REPORT: Leading Lead Expert tells TCEQ Plan for Exide Fails to Protect Frisco Children and Community
In professional comments prepared for submission to the TCEQ, Howard Mielke, PhD.,Â one of world’s leading experts on lead and its toxicity, states:
“Given the emerging science of lead and the current understanding of its impact on young children, the current agreement to limit emissions to over 600 lbs of lead per year does not protect the Frisco community.
“I have conducted original and primary research on lead in the environment and the response of children to lead.Â The following are emerging facts that must be carefully deliberated in making decisions about the of lead emission releases into a populated community.
- The emerging science indicates that although the CDC states there is no known safe lead level, they continue to use the 10 Âµg/dL guideline which was established 20 years ago.Â Current research indicates distinctive and replicated learning and IQ deficits at exposures of 2 Âµg/dL.Â
“Children are much more vulnerable at far lower quantities of lead in the environment than previously recognized.
“…The larger the amount of lead in the soil of a community the higher the blood lead exposure of the young children.Â Particularly relevant to the Frisco, a community where the soil lead is relatively low there is an especially steep rise in blood lead.Â In the communities of Frisco located within 1 mile of Exide, just meet soil lead levels of 20-100 ppm. Â Â Currently, there is a small or no margin of safety.Â
- Frisco, TX is a vibrant and rapidly growing town.Â Families with young children are relying on the city to maintain a safe and sustainable environment for their children.
- Note that there are 12 childcare center, 3 playgrounds, and 7 elementary schools within a 2 mile radius of the Exide facility.Â These child oriented facilities are valuable community assets that must be protected from Exideâ€™s lead emissions. (See Map)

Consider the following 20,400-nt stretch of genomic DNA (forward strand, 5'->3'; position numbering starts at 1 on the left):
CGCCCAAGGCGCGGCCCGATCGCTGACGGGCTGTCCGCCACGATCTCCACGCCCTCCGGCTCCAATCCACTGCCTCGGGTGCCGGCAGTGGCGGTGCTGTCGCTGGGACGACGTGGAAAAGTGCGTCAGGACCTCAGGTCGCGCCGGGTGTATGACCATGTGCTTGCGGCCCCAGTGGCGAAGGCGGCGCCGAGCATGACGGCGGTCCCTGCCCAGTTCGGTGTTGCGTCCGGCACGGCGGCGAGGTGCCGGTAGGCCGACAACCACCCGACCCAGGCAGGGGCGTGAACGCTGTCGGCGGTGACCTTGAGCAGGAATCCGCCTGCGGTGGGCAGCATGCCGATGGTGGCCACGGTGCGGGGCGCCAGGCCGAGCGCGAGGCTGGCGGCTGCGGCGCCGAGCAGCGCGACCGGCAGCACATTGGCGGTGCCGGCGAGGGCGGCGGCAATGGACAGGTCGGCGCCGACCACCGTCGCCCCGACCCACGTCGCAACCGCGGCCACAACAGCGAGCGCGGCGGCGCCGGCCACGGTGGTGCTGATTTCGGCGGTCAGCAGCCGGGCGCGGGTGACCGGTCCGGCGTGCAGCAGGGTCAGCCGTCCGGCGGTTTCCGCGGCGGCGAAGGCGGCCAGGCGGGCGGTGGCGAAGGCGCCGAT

“Legacy lead is an important issue for Frisco, TX.
Â “Soil on Exide property is likely to be particularly lead-contaminated and this soil is a potential source of airborne lead.Â
“During drought and late summer and early fall, when soils become dry, re-suspension of lead contaminated soil may set the low limit for controlling childrenâ€™s exposure.Â This was an important finding within another smelter community of El Paso, TX.Â (See research by Mileke and others on soil – in summer months – as a lead exposure pathway.)
“Given the emerging science of lead and the current understanding of its impact on young children, the current agreement to limit emissions to over 600 lbs of lead per year does not protect the Frisco community.Â
“Concern has been expressed that the allowable emissions are in reality being limited to 2000 lbs. per year.Â Given the emerging science, the prudent course of action is to regulate using only the best available technology; currently this would cut emissions of the Exide recycling facility to less than 20 lbs of lead per year. Â
“Meeting this emission would place the Frisco Exide into the ranks of a world class facility and congruent with the image of Frisco as a world class community.”
You can download the full text of Dr. Mileke’s comments to the TCEQ below: